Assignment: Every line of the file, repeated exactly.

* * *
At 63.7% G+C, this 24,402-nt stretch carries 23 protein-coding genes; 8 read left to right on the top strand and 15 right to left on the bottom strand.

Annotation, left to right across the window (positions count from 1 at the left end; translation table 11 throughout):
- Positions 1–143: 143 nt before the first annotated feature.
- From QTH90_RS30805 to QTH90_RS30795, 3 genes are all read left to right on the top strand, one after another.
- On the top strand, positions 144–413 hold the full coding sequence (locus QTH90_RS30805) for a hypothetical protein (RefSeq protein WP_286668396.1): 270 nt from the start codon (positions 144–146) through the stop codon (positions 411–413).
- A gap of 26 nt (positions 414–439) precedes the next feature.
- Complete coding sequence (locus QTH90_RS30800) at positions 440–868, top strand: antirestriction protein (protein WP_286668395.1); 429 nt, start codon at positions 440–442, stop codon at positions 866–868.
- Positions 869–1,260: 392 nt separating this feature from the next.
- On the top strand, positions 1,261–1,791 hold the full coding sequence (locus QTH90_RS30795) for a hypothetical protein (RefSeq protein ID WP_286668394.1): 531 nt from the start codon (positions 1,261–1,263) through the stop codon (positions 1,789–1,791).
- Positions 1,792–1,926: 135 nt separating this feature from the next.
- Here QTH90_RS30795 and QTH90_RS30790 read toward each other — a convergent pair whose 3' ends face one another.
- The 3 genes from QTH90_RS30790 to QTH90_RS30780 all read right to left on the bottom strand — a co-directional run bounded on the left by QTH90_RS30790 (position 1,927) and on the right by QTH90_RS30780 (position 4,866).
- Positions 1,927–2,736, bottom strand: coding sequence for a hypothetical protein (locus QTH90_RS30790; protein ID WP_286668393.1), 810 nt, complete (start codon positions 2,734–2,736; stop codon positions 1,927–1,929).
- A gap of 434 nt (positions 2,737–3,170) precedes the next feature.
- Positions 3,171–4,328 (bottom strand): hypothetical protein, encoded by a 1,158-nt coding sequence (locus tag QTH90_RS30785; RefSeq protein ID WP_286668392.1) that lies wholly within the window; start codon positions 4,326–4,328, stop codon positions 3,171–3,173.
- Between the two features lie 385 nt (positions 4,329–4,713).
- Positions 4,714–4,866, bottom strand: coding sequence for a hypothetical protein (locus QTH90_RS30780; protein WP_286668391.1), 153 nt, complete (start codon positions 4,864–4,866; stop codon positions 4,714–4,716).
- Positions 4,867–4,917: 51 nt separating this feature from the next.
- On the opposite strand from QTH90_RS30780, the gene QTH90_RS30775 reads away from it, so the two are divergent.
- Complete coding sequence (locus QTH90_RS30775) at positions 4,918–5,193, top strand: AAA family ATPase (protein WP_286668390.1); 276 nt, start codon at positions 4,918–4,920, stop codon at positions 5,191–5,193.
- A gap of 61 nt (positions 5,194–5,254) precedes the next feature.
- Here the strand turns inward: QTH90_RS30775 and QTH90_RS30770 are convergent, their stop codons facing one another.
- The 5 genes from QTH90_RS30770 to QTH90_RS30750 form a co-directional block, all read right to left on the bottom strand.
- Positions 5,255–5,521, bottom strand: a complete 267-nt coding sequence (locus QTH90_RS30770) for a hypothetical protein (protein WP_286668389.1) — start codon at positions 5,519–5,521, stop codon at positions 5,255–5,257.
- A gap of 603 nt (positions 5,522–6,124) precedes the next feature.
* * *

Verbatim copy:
At 63.7% G+C, this 24,402-nt stretch carries 23 protein-coding genes; 8 read left to right on the top strand and 15 right to left on the bottom strand.

Annotation, left to right across the window (positions count from 1 at the left end; translation table 11 throughout):
- Positions 1–143: 143 nt before the first annotated feature.
- From QTH90_RS30805 to QTH90_RS30795, 3 genes are all read left to right on the top strand, one after another.
- On the top strand, positions 144–413 hold the full coding sequence (locus QTH90_RS30805) for a hypothetical protein (RefSeq protein WP_286668396.1): 270 nt from the start codon (positions 144–146) through the stop codon (positions 411–413).
- A gap of 26 nt (positions 414–439) precedes the next feature.
- Complete coding sequence (locus QTH90_RS30800) at positions 440–868, top strand: antirestriction protein (protein WP_286668395.1); 429 nt, start codon at positions 440–442, stop codon at positions 866–868.
- Positions 869–1,260: 392 nt separating this feature from the next.
- On the top strand, positions 1,261–1,791 hold the full coding sequence (locus QTH90_RS30795) for a hypothetical protein (RefSeq protein ID WP_286668394.1): 531 nt from the start codon (positions 1,261–1,263) through the stop codon (positions 1,789–1,791).
- Positions 1,792–1,926: 135 nt separating this feature from the next.
- Here QTH90_RS30795 and QTH90_RS30790 read toward each other — a convergent pair whose 3' ends face one another.
- The 3 genes from QTH90_RS30790 to QTH90_RS30780 all read right to left on the bottom strand — a co-directional run bounded on the left by QTH90_RS30790 (position 1,927) and on the right by QTH90_RS30780 (position 4,866).
- Positions 1,927–2,736, bottom strand: coding sequence for a hypothetical protein (locus QTH90_RS30790; protein ID WP_286668393.1), 810 nt, complete (start codon positions 2,734–2,736; stop codon positions 1,927–1,929).
- A gap of 434 nt (positions 2,737–3,170) precedes the next feature.
- Positions 3,171–4,328 (bottom strand): hypothetical protein, encoded by a 1,158-nt coding sequence (locus tag QTH90_RS30785; RefSeq protein ID WP_286668392.1) that lies wholly within the window; start codon positions 4,326–4,328, stop codon positions 3,171–3,173.
- Between the two features lie 385 nt (positions 4,329–4,713).
- Positions 4,714–4,866, bottom strand: coding sequence for a hypothetical protein (locus QTH90_RS30780; protein WP_286668391.1), 153 nt, complete (start codon positions 4,864–4,866; stop codon positions 4,714–4,716).
- Positions 4,867–4,917: 51 nt separating this feature from the next.
- On the opposite strand from QTH90_RS30780, the gene QTH90_RS30775 reads away from it, so the two are divergent.
- Complete coding sequence (locus QTH90_RS30775) at positions 4,918–5,193, top strand: AAA family ATPase (protein WP_286668390.1); 276 nt, start codon at positions 4,918–4,920, stop codon at positions 5,191–5,193.
- A gap of 61 nt (positions 5,194–5,254) precedes the next feature.
- Here the strand turns inward: QTH90_RS30775 and QTH90_RS30770 are convergent, their stop codons facing one another.
- The 5 genes from QTH90_RS30770 to QTH90_RS30750 form a co-directional block, all read right to left on the bottom strand.
- Positions 5,255–5,521, bottom strand: a complete 267-nt coding sequence (locus QTH90_RS30770) for a hypothetical protein (protein WP_286668389.1) — start codon at positions 5,519–5,521, stop codon at positions 5,255–5,257.
- A gap of 603 nt (positions 5,522–6,124) precedes the next feature.